The more I look at the Atlanta Summit host city web site the more impressed I am with Brian Snead and Al Hood for a job well done. Among that, the cookbook, and the host chapter reception, I'm so proud of how we will be showing our Southern hospitality. Still some things to do, Atlanta STC members, you'll be getting an e-blast soon.

Just to make things interesting, I'll give away a free copy of our chapter Summit commemorative cookbook, Fixin to Eat: Some South for your Mouth from the Atlanta STC to the first commenter who finds where Phylise Banner and Andrea Ames are mentioned on our host city web site. (Council members who contribute to the web site are disqualified.)

Happy hunting!

Thursday, February 05, 2009

Atlanta Host City Website

Check it out!
The Atlanta STC chapter has posted its host city Web site for the STC Summit. We are starting to get geard up and revved up. We are in the final stages of editing a cookbook of our favorite Southern technical writer recipes, e.g., Cut and Pasta Garden Salad, to share with our visitors. It will include extra tidbits such as tips on speaking Southern. The following in an excerpt:

Bless your heart
This is the most delicious of Southern phrases. When said in a kind way it means that you are doing the best you can in a tough situation. Example: “They’ve got you doing the Help with ForeHelp 1.2? Bless your heart!”
When said in a mean way, it means you’re just too stupid to know better. Example: “You sent the VP an e-mail demanding that the technical writers’ platforms get upgraded before the developers’? Bless your heart!”

Wednesday, February 04, 2009

Bless their hearts award #09-3

This award goes to my ubiquitous user, me, who demonstrates that sometimes the user really is stupid, no really!

I signed up for Skype, the VoIP application, so Tom Johnson could do an interview with me. I had heard about it but had never used it, so I was sort of insufferably pleased with myself over being with it. I told my wife that she was "like so yesterday" and that I had grown. She told me to pick my socks up off the bathroom floor. (Thirty-six years of marriage fosters this kind of crystal clarity in a couple's communications.)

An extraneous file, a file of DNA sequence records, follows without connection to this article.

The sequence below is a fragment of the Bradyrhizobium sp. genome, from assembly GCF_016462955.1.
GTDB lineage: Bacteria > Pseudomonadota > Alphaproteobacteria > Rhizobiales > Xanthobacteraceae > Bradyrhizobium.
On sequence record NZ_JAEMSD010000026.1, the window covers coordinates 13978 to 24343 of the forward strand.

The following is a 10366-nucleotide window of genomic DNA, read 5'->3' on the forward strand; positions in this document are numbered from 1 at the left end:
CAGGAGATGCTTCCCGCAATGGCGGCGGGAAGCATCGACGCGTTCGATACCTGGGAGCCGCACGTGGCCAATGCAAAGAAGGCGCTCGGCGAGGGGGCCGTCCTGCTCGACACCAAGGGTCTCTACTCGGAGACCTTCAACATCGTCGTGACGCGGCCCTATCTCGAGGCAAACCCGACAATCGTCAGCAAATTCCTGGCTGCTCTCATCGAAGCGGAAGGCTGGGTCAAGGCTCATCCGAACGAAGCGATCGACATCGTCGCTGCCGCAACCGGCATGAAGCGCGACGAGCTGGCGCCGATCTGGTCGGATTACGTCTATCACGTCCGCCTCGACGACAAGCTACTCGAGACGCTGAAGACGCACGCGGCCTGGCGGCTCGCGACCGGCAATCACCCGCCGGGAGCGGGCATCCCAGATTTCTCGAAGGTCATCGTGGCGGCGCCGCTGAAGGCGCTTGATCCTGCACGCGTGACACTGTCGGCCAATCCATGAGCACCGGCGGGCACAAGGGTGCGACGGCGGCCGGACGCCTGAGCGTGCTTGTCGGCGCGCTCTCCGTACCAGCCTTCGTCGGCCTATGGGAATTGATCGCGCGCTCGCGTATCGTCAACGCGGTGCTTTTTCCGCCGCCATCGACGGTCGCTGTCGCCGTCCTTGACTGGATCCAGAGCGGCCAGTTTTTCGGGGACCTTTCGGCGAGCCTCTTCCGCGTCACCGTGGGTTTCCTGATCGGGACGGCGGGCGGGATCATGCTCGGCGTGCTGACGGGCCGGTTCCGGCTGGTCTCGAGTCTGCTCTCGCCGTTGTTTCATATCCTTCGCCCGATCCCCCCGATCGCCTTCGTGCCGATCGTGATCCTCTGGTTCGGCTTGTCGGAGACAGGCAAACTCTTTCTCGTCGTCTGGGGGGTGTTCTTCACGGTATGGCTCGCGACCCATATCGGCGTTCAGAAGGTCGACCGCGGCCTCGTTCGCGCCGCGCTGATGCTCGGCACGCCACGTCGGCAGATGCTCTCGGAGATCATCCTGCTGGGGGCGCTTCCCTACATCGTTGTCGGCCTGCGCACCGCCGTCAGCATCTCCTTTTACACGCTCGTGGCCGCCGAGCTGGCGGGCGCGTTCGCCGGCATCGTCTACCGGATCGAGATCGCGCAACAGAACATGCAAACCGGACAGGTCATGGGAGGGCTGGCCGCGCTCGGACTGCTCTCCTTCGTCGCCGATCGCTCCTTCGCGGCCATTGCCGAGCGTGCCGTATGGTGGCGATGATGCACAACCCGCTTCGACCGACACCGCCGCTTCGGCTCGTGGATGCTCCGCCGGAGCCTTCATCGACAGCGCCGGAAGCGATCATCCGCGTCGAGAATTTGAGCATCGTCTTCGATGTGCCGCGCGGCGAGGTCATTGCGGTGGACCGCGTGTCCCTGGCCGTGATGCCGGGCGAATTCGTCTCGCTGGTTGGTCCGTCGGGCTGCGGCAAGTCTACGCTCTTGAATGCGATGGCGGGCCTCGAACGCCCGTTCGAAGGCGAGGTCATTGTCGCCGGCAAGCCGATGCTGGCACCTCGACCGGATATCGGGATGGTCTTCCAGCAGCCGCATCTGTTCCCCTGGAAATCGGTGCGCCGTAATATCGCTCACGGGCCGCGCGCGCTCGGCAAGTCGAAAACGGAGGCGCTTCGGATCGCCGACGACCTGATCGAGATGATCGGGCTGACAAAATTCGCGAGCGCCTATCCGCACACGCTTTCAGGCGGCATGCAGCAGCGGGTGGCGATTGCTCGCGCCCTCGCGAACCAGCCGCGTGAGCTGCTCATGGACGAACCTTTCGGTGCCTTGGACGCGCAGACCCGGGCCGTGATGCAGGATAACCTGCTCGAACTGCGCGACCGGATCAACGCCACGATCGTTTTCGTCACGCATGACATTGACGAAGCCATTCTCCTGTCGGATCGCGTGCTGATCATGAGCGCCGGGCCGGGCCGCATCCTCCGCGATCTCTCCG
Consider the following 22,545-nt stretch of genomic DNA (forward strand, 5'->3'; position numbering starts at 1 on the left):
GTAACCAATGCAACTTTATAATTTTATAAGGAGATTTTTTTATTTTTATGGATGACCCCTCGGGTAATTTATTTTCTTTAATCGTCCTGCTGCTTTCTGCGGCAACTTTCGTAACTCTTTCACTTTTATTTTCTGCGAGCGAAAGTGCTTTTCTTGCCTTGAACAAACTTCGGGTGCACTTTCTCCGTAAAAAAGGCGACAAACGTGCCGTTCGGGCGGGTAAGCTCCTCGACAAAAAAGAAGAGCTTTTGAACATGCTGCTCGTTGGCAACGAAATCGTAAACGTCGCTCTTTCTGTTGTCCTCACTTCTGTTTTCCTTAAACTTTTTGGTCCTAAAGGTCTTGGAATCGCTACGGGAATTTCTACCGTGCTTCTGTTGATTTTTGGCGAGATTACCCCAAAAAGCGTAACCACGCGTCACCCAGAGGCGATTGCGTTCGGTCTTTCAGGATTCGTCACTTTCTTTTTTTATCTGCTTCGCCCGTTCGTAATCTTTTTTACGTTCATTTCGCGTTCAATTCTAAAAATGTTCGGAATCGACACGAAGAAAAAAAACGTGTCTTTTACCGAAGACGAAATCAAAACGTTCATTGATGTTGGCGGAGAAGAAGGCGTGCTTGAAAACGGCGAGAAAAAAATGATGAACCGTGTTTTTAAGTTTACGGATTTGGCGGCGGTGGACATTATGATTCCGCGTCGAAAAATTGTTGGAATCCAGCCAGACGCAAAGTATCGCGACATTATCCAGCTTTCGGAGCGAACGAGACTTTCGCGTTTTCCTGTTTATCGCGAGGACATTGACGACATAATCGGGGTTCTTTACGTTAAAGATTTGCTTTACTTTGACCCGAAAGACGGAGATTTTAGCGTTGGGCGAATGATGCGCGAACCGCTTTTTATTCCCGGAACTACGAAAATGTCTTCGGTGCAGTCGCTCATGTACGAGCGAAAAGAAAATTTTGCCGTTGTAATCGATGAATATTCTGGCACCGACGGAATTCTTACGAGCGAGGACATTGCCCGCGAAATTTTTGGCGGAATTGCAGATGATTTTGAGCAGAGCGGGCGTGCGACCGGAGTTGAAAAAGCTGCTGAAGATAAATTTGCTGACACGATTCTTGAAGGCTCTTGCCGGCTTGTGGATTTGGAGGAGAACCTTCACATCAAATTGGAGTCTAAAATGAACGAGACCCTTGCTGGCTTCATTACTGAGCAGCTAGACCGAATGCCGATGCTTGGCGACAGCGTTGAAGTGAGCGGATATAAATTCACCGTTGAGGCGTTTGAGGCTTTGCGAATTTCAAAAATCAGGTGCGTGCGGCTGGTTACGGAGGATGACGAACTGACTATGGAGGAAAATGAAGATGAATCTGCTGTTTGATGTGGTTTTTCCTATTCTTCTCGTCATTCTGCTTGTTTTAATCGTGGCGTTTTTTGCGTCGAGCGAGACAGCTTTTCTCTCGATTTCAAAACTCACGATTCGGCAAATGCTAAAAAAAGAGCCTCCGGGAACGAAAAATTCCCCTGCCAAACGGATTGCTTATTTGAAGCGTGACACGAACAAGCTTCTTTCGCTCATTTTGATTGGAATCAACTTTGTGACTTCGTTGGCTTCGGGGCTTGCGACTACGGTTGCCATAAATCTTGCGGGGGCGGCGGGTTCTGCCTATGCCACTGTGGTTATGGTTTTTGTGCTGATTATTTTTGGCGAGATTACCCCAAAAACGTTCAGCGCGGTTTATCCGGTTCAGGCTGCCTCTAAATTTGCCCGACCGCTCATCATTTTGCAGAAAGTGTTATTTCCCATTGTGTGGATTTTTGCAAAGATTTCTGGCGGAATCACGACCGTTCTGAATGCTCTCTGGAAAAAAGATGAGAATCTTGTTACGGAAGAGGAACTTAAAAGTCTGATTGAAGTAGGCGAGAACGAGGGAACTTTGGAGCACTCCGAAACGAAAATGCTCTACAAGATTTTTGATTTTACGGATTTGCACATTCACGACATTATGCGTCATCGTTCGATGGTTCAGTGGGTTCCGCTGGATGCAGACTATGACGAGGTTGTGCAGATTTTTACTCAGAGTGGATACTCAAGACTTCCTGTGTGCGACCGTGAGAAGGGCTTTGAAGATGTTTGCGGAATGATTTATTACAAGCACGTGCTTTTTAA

At any rate, this week I started noticing that lots of Web sites had Skype-friendly phone numbers. Example:

As the week went on, I found I was noticing these more and more. I thought, "Funny, once you become aware of something, it seems like you start noticing it everywhere." After several days it dawned on me: I was noticing it everywhere. Part of installing Skype means that it causes your browser to display phone numbers this way. Can I say business model?

Lesson learned
Sometimes the user makes stupid mistakes or stupid assumptions, and there is nothing in your design or your user assistance that can stop that. It's OK. Your application doesn't have to be fool proof, just try to make it so fools don't hurt themselves. Keep the error messages friendly and maybe take a lesson from my wife:

Tuesday, February 03, 2009

Bless their hearts award #09-2

I needed to change my e-mail client password for the 16th time and for the 16th time could not figure out where to do it. So I went to Help. I searched on "password" and clicked the first topic in the list, named "Change Password." My expectations were high. I got this:

There is not a lot to changing a password, and the Change Password screen in this application is very well designed and easy to use. (It even tells me the rules for an acceptable password.) The only reason I can think of someone going to Help for "Change Password" is exactly the scenario I was in, namely, where do I do it?

Lesson learned
Three good rules for user assistance:
  • Don't document the screen.
  • Don't document the task.
  • Do document the probable information gap(s) that could stop a user.

Monday, February 02, 2009


I did a podcast for Tom Johnnson who blogs at I'd Rather Be Writing. It was a lot of fun chatting with Tom--I'm a big fan of his blog.

Tom posted his own notes on what he got from the podcast.